June 24, 2007

Lacking the Gravitas for Real Fascism

Thus, my conclusion, my take on the pretentious equation between modern American government and the truly impressive tyrannies of yesteryear, those run by sadistic brutes like Hitler and Mussolini who really knew their way around totalitarianism. As with so many things, we are apt to overrate ourselves and to take our own troubles too seriously. Hitler, in particular, was actuated by a desire to emulate and to outdo Napoleon; thus, his disastrous decision to follow the Little General right over the cliff and invade the Soviet Union. Hitler ran a police state, closed down the free press by force, terrorized the German populace and drove all the powerful and influential dissenters out of the country. The Bush/Cheney Cabal, by contrast, has it very soft. There is a free press, but it's no bother. Bush/Cheney serve the economic interests of the large congolomerates which own about 90% of the media outlets. Why would they have to coerce them? Haven't they always reliably broadcast Bush's pro-war propaganda? Of course they have.

As for running concentration camps - simply unnecessary. Americans, in general, pay no attention to what's going on, and their dissent is limited to writing stupid blogs like this one and to periodically altering the mix of Democrats and Republicans in the House and Senate. At the time of the Iraq invasion, 70% of the American populace thought Saddam Hussein was chiefly responsible for 9/11 (see note on "free" press above). While it's true that Bush has a 26% approval rating and Congress is at about 25%, this is because of economic factors. Most Americans, probably on the order of 80%, aren't doing too well anymore, and they will channel their "rage" into voting in a slightly different mix of Republicans and Democrats in 2008, then turn on the 42" plasma and watch re-runs of "Everybody Loves Raymond."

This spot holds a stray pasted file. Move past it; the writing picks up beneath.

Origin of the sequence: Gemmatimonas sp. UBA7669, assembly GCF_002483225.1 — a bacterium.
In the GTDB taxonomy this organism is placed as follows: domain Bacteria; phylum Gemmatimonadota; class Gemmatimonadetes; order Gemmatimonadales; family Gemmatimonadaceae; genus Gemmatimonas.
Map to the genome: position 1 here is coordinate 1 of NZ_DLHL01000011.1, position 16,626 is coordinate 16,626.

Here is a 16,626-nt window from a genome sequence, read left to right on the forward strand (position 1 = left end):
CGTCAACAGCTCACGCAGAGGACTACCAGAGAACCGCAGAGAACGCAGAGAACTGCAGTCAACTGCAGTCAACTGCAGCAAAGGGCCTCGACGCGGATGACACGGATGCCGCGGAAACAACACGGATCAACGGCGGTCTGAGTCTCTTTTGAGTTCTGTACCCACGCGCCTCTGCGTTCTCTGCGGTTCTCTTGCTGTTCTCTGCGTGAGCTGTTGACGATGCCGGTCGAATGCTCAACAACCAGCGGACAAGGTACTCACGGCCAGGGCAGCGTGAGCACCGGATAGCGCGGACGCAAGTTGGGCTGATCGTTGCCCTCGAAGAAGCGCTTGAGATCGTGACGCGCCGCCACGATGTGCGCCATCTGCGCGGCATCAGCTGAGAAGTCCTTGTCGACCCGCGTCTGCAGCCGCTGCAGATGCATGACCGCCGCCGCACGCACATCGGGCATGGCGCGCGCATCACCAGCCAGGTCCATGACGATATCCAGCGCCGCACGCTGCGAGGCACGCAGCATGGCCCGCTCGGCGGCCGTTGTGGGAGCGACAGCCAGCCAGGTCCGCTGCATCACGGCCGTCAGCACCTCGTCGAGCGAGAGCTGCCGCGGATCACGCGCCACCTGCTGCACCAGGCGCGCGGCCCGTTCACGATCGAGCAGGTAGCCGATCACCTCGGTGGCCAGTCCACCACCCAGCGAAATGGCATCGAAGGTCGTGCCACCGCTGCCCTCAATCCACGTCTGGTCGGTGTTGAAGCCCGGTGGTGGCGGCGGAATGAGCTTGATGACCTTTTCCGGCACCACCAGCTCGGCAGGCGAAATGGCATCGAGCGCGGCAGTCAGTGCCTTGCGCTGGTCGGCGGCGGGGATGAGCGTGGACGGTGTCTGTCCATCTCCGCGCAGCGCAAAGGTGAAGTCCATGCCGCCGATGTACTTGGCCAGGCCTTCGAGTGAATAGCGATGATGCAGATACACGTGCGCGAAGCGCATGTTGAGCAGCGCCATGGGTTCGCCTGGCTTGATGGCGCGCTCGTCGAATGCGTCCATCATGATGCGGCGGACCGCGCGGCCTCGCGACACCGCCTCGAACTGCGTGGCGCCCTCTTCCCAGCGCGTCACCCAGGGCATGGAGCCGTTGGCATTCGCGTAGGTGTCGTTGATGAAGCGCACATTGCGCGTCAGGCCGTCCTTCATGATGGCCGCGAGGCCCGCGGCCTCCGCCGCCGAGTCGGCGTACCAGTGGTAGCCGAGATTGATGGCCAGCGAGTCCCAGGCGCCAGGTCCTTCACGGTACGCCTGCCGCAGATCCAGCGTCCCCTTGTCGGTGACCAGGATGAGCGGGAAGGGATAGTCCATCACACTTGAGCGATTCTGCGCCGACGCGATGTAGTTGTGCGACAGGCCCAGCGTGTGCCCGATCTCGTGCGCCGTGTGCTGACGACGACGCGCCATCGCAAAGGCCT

Thus, despite the looming catastrophe of the entitlements programs, and the unstanched flow of American jobs to foreign countries, and our declining standard of living, and the absence of national health, or a comprehensive railroad system that really works, and the insane budget and trade deficits, the current workforce in Congress will, for the most part, remain on the job, enjoying premium healthcare, guaranteed pensions, large staffs, power and influence, and salaries the vast majority of them could not earn in the private sector. As such books as Hostile Takeover, by David Sirota; The Best Congress Money Can Buy, by Greg Palast; What's the Matter with Kansas?, by Thomas Frank (awesomely brilliant), describe in detail, Congress is not engaged in a "conspiracy" against the American people; it is just that they have learned that money is the means by which they can ensure their life-long tenure in Washinton. And the best source of money are the folks who have a lot of it, the lobbyists from America's (increasingly transnationally-oriented) large industries, who tell Congress what to do.

The power flowing through a system defines the system. So said the very bright people who devised systems analysis. What could be simpler? The power in American politics is money: serving the needs of Big Money, passing laws for Big Money, and ignoring anything (like the floundering entitlements programs) not concerned with Big Money. The Republicans build on an unlikely base of the not-well-off by throwing out anti-abortion, anti-gay and pro-Fundamentalist rhetoric. The Booboisie swallow it, hook, line and sinker (see Frank, ibid;). The 26% residual support is only partly comprised of America's fat cats; there simply aren't that many of them. The rest are Falwell and Robertson's wingnut brigades.

So it's not Fascism. Fascism would almost be interesting compared to what we got. This is about as interesting as a new Starbucks opening on another corner downtown. The American Congress, and the Executive Branch (unchallenged by the Republican-stacked judiciary or by a tame and compliant press) are more simply a Chamber of Commerce. Whatever is good for business - war, defense contractors, monopoly, tax cuts, lax standards for the environment -defines their mission statement. I don't think it will end well, but neither is it reformable.

No comments:

Post a Comment